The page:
Yup, though I find the whole site to be interesting reading.

 

i read quite a few articles! being a physics major i find it interesting how he integrated formulas in the explanation (Something that i was looking for ) . The only problem is i felt it too technical and did not mention about how you can achieve your goal (make nib wetter or drier) . I did get the whole part of the material and the channels and how detailed everything works to balance, but was wondering if sailors (or all other nib designs) are made that way, and if they work on the same principle. 



#10 Ron Z

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Posted 22 February 2020 - 13:58

I don't think that was the intent of the article.  The principles are there, and effect feeds whatever brand.  There's a project for you - figure out what you can do while still within the guidelines. 

 

I find that many times wetter can be achieved by adjusting the nib, rather than the feed.  There are some limited modifications out there, but I'm always cautious about modifying the feed, and the ink channels in particular.  Given his information, I would try to make the bottom of the slit square, which leaves out a razor blade or knife, which would likely cause a V, instead of it being square.  There are some really fine razor saws out there.  I bought mine years ago, so not sure where you'd find them now. 


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#11 bsenn

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Posted 22 February 2020 - 16:07

Try guitar nut files.
IMG_20200222_134410782~2.jpg

Brian

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#12 tinta

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Posted 22 February 2020 - 21:19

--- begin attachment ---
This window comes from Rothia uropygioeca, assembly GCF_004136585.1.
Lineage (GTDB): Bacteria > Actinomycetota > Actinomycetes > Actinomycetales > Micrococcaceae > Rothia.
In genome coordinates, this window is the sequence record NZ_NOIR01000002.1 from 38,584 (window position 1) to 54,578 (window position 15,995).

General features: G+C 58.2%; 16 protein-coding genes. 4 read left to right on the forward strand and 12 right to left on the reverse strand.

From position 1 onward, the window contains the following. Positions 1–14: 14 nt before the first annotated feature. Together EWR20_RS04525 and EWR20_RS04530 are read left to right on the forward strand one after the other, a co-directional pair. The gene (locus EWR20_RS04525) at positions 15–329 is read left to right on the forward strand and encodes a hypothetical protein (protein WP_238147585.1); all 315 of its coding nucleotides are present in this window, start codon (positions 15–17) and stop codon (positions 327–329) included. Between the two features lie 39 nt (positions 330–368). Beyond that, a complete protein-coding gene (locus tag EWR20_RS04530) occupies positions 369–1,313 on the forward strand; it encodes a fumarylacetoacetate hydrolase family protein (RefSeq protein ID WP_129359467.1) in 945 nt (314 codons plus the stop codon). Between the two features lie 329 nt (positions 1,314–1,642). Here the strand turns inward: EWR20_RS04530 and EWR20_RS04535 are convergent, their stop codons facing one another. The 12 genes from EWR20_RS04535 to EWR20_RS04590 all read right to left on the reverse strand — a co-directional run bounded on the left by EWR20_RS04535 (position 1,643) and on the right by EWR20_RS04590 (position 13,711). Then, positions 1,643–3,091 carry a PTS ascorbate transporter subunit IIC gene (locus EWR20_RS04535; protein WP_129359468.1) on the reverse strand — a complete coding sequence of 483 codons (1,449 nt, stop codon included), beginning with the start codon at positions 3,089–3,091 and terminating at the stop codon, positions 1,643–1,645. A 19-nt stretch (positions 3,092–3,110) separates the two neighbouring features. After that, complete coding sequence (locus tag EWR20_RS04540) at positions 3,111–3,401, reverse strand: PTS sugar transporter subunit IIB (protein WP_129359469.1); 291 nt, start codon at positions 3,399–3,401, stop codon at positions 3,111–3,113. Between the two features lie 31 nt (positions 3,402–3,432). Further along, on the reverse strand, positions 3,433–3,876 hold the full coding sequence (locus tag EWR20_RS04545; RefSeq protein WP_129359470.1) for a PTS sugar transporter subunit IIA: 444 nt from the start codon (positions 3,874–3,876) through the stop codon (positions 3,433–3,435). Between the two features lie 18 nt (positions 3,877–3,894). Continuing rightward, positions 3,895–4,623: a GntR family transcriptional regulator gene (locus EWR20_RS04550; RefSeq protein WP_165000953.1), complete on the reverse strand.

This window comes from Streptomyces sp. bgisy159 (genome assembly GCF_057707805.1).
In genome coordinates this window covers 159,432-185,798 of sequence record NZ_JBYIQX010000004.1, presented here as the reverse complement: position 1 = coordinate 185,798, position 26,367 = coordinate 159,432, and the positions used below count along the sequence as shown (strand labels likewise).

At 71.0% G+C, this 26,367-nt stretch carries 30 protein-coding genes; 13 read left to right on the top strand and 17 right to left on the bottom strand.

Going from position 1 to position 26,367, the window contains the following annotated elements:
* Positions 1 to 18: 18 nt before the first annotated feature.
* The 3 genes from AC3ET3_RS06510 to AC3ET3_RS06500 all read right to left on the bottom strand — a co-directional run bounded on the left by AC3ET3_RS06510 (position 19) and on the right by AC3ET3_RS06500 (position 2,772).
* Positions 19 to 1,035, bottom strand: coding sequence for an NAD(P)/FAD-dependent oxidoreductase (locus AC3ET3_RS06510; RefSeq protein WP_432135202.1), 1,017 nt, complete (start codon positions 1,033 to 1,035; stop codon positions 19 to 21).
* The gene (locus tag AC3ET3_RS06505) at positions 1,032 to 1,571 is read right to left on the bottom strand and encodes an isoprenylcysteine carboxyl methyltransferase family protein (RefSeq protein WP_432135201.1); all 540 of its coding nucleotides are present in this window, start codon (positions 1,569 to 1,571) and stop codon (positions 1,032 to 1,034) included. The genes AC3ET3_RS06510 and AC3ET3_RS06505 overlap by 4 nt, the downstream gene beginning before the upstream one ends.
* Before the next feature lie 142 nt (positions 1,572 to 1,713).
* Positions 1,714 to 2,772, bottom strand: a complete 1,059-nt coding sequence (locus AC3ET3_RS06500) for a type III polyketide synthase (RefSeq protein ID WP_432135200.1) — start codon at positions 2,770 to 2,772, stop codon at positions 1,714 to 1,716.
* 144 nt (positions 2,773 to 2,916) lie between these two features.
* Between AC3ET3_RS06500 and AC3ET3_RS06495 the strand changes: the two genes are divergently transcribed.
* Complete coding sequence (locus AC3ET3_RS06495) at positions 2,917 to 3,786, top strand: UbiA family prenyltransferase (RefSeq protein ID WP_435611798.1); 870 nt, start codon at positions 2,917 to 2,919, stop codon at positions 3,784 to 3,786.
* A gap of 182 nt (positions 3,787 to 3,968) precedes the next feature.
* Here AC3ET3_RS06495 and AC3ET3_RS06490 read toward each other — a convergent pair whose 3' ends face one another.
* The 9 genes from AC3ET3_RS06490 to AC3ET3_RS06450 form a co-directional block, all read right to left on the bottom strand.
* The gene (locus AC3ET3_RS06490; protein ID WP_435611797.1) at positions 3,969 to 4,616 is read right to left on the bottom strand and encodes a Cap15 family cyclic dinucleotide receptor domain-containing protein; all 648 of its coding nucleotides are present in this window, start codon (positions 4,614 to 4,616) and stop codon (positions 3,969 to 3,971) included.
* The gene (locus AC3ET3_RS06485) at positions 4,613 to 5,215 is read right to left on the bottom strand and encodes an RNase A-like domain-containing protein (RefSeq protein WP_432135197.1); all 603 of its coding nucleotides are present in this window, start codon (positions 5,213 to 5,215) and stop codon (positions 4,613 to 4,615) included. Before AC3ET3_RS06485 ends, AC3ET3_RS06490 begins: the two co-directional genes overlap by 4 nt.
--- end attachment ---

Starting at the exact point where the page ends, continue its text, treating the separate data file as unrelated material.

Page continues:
i was going to asked if someone has tried to modify their plastic fountain pen feed, how did they do it. Extra bonus if it is a sailor 

 

Why would you want to do it to a Sailor feed?  In my experience, Sailor's feeds are consistently good performers.


*Sailor 1911S, Black/gold, 14c. 0.8 mm. stub(JM) *1911S blue "Colours", 14c. H-B "M" BLS (PB) *2 Sailor 1911S Burgundy/gold: 14c. 0.6 mm. "round-nosed" CI (MM) & 1.1 mm. CI (JM) *Sailor Pro-Gear Slim Spec. Ed. "Fire",14c. (factory) "H-B" *Kaweco SPECIAL FP: 14c.,-0.6 mm BLS, (PB) *Kaweco Stainless Steel Lilliput, 14c "M" -0.4 mm.BLS, (PB)

#13 Pen_Ingeneer

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Posted 23 February 2020 - 13:31

 

i read quite a few articles! being a physics major i find it interesting how he integrated formulas in the explanation (Something that i was looking for ) . The only problem is i felt it too technical and did not mention about how you can achieve your goal (make nib wetter or drier) . I did get the whole part of the material and the channels and how detailed everything works to balance, but was wondering if sailors (or all other nib designs) are made that way, and if they work on the same principle. 

I guess if you understand capillary action... a deeper ink canal delivers more ink to the nib. -_- HOWEVER, at some stage, you also must allow more air to get into the reservoir.  Opening the airlock makes things messy!  The feed becomes more vulnerable to shock and environmental changes (temperature and pressure).  Before I would temper with the feed (which is tuned to max ink flow, because one feed needs to be able to supply ink to nibs with varying width, thus ink demands) check what you can do by varying the nib,

 

Makes sense?  :rolleyes:

 

Tell us what you find, please.   :thumbup: